Unionized auto workers protest concession targets for bailout
Several dozen angry United Auto Workers union members marched with pickets outside the Detroit auto show on Sunday, protesting the givebacks the Bush administration is trying to squeeze from them in return for bailout funds needed by General Motors and Chrysler.
The $17.4 billion federal bailout of GM and Chrysler announced in December includes concessions aimed at the UAW, including lowering union wages and benefits to the same level as foreign carmakers’ U.S. plants by December 2009, and eliminating the jobs bank, in which idled workers receive pay and benefits.
The group of some 50 or more workers marched up and down outside the conference center in chilly but sunny weather, chanting such slogans as “Bush says cut back, we say fight back” and holding signs including “No millionaire left behind” and “Out of a job yet? Keep buying foreign.”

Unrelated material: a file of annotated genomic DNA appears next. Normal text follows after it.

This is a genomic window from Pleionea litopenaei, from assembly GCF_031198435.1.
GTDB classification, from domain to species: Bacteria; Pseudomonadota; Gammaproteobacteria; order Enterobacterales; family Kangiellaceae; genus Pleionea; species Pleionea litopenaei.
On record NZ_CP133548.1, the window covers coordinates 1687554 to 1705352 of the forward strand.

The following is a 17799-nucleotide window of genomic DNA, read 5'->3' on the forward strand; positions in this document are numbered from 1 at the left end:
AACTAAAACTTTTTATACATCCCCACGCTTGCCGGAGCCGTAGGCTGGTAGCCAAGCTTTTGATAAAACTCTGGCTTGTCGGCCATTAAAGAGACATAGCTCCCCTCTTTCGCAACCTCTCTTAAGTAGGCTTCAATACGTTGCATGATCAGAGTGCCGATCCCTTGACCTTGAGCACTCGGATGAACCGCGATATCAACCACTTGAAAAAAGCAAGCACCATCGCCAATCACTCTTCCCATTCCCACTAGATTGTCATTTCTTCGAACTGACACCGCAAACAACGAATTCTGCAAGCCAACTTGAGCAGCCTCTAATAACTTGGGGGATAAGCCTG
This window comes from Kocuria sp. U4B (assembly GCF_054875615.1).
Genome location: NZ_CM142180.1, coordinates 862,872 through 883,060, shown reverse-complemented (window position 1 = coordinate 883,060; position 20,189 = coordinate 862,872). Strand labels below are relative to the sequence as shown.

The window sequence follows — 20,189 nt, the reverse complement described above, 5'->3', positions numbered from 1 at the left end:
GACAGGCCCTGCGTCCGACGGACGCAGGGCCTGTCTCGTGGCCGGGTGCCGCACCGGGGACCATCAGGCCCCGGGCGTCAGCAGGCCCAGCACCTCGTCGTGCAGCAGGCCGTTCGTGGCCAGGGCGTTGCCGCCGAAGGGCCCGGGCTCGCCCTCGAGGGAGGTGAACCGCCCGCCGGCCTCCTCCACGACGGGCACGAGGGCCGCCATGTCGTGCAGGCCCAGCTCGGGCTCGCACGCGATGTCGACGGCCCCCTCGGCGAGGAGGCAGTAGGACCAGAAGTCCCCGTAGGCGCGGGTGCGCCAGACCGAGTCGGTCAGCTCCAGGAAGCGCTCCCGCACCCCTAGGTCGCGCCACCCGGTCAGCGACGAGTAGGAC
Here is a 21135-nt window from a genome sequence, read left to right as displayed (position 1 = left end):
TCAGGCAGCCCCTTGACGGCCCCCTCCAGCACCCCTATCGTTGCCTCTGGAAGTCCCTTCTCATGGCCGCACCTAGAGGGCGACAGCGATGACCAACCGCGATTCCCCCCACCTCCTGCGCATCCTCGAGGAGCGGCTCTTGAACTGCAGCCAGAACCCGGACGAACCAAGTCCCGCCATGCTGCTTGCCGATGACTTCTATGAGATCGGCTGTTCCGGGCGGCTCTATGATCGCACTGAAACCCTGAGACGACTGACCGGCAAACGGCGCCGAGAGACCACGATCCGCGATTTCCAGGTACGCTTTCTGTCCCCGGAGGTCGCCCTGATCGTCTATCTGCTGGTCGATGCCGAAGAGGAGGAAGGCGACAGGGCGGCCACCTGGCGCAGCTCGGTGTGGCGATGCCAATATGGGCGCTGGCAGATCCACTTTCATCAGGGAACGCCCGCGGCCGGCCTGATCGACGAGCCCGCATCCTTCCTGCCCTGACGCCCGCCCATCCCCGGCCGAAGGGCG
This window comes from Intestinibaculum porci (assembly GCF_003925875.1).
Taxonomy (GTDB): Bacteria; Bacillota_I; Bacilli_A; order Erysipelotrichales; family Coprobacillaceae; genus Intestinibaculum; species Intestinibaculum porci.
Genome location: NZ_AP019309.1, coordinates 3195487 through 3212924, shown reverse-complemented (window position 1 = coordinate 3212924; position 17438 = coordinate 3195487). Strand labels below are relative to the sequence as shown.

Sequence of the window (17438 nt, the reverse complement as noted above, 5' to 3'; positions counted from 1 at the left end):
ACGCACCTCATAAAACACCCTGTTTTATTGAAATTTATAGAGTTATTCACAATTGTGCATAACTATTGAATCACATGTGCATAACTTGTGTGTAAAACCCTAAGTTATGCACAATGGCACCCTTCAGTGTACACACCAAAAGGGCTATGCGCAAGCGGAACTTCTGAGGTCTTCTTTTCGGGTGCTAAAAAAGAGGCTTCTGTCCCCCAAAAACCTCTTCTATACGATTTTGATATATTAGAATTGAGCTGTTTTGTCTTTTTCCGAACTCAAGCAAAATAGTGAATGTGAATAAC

The UAW, which made landmark givebacks on wages and health benefits in its 2007 negotiations with the companies, has called the conditions attached to the loans unfair and promised to work with the incoming administration of President-elect Barack Obama to have them removed from the loan agreements. GM officials said talks with the UAW about further concessions has begun.
“The concessions that Bush wants us to make are just a slap in our faces,” said Tammy Jones, a furnace worker at Chrysler’s Hamtramck axle plant in Detroit.